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Open Letter from HateAid gGmbH and Counter Extremism Project to the governments of Sweden, Ireland and Finland

Are you safeguarding freedom of speech online or protecting the Big Tech?

Mrs Heather Humphreys TD, Minister of Justice of Ireland
Mrs Anna-Maja Henriksson, Minister of Justice of Finland
Mr Morgan Johansson, Minister of Justice and Migration of Sweden

Dear Ministers,

The non-paper on Digital Services Act published by Sweden, Ireland and Finland on 18th of June poses a serious threat to all users, leaving them unprotected from the online violence. It proposes the obligation of platforms to assess and act within their content moderation to be limited to content that is manifestly illegal (instead of merely “illegal”). All other decisions shall be reserved for the courts. By doing so, your governments claim to safeguard freedom of expression, reduce over-removal, and minimize the administrative work for platforms. However, it is not that simple, carrying enormous implications for victims of digital violence.

From HateAid’s experience as a consultation centre that has already consulted more than 1000 victims of digital violence (that mainly took place on online platforms) in Germany, we consider this approach to be dangerous.

More people are withdrawing from public discourse online out of fear for their personal safety – because they have hardly any means of defending themselves against hate. While in the ongoing content moderation debate in Europe many tend to demonise take-down obligations and large, the users feel unprotected from the attacks that they are left to endure every day. The illegal content that they encounter is insulting, defaming, threatening and sometimes even putting their lives and the lives of their loved ones in danger, especially when their personal data is exposed. This is destabilizing our democracies and a threat to our European societies and the social cohesion on our continent. Large platforms profit from hate, but those affected suffer daily. We therefore urge you to reconsider your stance and instead of protecting the big platforms, stand up for the citizens.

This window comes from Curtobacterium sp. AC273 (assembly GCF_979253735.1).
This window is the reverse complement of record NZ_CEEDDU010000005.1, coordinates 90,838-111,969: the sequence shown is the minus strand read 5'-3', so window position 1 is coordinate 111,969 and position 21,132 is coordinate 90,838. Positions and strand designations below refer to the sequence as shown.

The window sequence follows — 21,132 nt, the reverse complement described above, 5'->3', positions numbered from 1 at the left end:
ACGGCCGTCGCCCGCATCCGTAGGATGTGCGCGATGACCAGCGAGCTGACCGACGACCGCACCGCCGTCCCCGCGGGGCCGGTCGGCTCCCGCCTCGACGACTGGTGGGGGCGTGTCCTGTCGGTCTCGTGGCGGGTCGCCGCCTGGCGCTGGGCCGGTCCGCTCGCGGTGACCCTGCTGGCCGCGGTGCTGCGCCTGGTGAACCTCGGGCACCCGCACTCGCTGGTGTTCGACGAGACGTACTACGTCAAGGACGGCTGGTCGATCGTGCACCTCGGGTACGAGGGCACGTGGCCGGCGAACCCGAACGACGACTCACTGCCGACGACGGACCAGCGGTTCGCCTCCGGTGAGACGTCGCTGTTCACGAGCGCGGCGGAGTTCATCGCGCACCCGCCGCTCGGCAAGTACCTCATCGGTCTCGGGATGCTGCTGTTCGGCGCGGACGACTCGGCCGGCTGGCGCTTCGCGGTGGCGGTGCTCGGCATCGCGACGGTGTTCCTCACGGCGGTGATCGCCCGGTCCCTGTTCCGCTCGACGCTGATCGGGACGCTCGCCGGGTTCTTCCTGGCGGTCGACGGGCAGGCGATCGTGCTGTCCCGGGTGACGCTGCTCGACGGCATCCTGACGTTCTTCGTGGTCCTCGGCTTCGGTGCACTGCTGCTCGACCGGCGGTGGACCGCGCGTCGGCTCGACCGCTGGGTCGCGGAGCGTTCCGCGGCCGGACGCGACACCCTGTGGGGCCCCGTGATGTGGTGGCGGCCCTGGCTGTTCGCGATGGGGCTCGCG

Hate spreads all over the internet with the speed of light – to closed groups, private profiles, other platforms, and is flushed into various timelines and the public by intransparent algorithms. The victims can never be sure of the information being fully removed and frankly can only pray that it does not reappear somewhere eventually again. For victims it is irrelevant if the content in question is “manifestly” illegal or only “ordinarily” illegal. Due to a lack of protection and access to justice they only see one choice: withdrawal and silencing, resulting in the loss of their voices in what was supposed to be open and public debate. Even more, women, people of colour, ethnic minorities, LGBTQI+ community and other groups are the ones affected the most. In our opinion, this is a threat to freedom of expression that must be taken equally serious and can only be solved by making the internet safer for everybody. The fact that the online platforms are strategically instrumentalized to silence marginalised groups by harassing them should cause an outcry.

54 % of the internet users in Germany do not longer dare to express their political opinion online and 47 % rarely participate in online discussions at all out of fear of becoming victims themselves.1 This silencing effect is not only a German phenomenon, but equally relevant in your countries. A Finnish study from 2019 found that 28 % of municipal officials targeted with hate speech said they were less willing to participate in decision-making as a result.2 The Archbishop of Sweden, Antje Jackelén, “took a break” from Twitter after she experienced hate attacks,3 while Mike Cubbard, mayor of Galway (Ireland), took a 2 weeklong break from his mayoral duties after receiving threats through online comments.4 These examples are just a few of many cases where women, local politicians, and many others are overwhelmed by the hate they encounter online, which makes them feel unsafe and become silenced with many bystanders following their example.